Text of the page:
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Bad Posture Post-Partum
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Bad Posture Post-Partum
See also: Pre-natal and Postpartum Exercise
I had pretty mediocre posture before having a baby, but now
its horrible. Im all ''S'' shaped from hunching my shoulders
over and jutting out my hips.
I try to be mindful of my slouching. When I think about it I
walk around properly aligned, and try to look down with my
eyes not my neck , but ususally I slip right back in to
slumped (like right now). And whenever I hold that baby it
seems impossible not to be all hunched over.
I fantasize about fixing it with a brace like Deenie wore (Judy
Blume book about girl with scoliosis), do things like this
exist?? Is it too late? Am I gonna be slouchy forever?
Any advice on how to improve my postute would be greatly
I have one word for you. ''Yoga'' Doing yoga will improve your
posture, make you more aware of body alignment in general, and
be far better for you than wearing some kind of brace.
(Another possibility would be the Alexander Technique, which
also focuses on good posture.)
before trying a brace, i highly recommend starting individual
and/or group pilates lessons. doing a pilates program 3-4 times
a week created an immeasurable change in my own postpartum
posture (bad before kid, worse after nursing & carrying a
baby!!). Pilates training will also strenghten your back and
stomach (core/abdominal) muscles as you strengthen the muscles
along your spine--you'll feel better, have better posture, and
be generally more fit!
I am also someone who had ''mediocre'' posture before having my
baby in January, and AWFUL posture afterwards. After the baby
was born, I kept thinking the My Brest Friend was made wrong, my
glider wasn't properly supportive, etc. Finally one day my
husband suggested that I stand with my back against a wall and it
felt like I was going to fall over backwards to just touch my
shoulders against it. I guess it has to do with the different
center of gravity, hunching to nurse, etc.
What I did was try to make myself line up by standing against the
wall every once in awhile to see what standing straight actually
felt like. I also recently bought a (Maclaren) stroller with
adjustable handles. It was expensive but I decided it was worth
it to be able to put the handles a little higher than I needed to
force me to stand up straight. It seems to be helping.
Have you tried yoga?
I find that even if I just go once a week, I feel somehow taller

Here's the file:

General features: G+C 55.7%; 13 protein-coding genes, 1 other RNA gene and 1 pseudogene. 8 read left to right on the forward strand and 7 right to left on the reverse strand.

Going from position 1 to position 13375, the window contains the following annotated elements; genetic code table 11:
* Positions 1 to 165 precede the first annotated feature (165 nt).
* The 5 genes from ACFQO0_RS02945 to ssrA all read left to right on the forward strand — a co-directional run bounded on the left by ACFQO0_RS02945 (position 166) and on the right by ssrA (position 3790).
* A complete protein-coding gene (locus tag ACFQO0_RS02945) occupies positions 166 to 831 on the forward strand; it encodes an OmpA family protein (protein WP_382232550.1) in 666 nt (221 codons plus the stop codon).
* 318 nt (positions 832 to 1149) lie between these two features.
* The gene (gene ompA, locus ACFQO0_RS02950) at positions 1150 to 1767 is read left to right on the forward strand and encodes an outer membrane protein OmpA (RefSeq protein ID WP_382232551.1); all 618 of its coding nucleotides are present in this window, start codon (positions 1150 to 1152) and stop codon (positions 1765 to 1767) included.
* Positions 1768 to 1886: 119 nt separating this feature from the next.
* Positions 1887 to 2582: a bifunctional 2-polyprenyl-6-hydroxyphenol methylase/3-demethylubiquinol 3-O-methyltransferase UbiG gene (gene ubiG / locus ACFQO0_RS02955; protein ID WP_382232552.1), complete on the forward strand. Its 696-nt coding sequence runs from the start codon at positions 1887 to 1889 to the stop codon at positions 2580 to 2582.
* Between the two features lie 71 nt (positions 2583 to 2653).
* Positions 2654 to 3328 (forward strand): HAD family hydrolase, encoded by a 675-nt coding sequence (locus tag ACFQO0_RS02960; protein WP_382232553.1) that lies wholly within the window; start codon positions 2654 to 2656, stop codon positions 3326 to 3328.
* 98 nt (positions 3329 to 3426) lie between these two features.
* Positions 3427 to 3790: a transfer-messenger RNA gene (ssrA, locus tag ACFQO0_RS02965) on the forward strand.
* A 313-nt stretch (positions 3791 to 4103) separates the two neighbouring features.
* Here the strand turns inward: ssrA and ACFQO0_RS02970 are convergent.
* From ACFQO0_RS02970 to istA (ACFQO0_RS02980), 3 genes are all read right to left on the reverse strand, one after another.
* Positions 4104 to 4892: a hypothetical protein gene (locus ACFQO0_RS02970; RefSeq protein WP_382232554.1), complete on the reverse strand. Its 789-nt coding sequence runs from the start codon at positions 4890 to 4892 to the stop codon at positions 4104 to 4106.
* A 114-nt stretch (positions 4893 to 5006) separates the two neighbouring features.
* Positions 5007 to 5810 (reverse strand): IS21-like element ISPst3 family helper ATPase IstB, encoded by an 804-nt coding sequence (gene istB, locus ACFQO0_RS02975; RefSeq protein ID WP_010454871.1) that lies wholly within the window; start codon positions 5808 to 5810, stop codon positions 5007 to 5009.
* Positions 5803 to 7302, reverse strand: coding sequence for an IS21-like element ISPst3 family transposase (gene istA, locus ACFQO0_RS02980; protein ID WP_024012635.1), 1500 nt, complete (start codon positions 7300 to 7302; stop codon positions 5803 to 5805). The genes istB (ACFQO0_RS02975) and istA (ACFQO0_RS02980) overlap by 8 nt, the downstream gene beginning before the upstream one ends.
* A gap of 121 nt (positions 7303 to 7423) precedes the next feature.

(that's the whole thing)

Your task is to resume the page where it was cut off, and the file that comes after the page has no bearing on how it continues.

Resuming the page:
and straighter--more mindful of my posture, and how I carry
myself, and less prone to minor aches and creaks when I wake up
in the morning.
There are people out there who swear by yoga videos, but I have
to go to a class, to have the instructor tell and show me in
person how to do (and not do) the postures and breathing. The
class I attend is out of the Albany community center, but I know
there are tons out there, and any number may be a good fit for
you and your schedule.
During pregnancy, the pelvis tips to the back in response to the
growing weight of the baby. This in turn, changes the alignment
of the entire spine. What you are experiencing is a classic post
pregnancy Kyphotic/Lordotic (ie. too much ''S'' shape) posture.
When the spine is out of good functional bablance, certain muscle
groups get too tight, and opposing muscle groups weaken and
arophy. Also, till about six months postpartum, your ligaments
(which provide stability and alignment to joints) are long and
don't adequately support the body's joints. Thight muscles pull
the loosened body out of position, exacerbating posture problems,
continuing the cycle.
In a nut shell, your want to lengthen muscle groups that have
shortened during pregnancy, and restore strength to muscle groups
that have weakened, and restore core stength to the spine.
For more info check out my web site,
I also teach reconditioning classes for new moms that focus on
these issues the Post Pregnancy Exercise Workshops, in the
Montclair neighborhood of Oakland.
Helene Byrne hbyrne at mac.com
I don't know if this would be something you would like, but I have found
that yoga has changed my posture incredibly. It's taken a while, but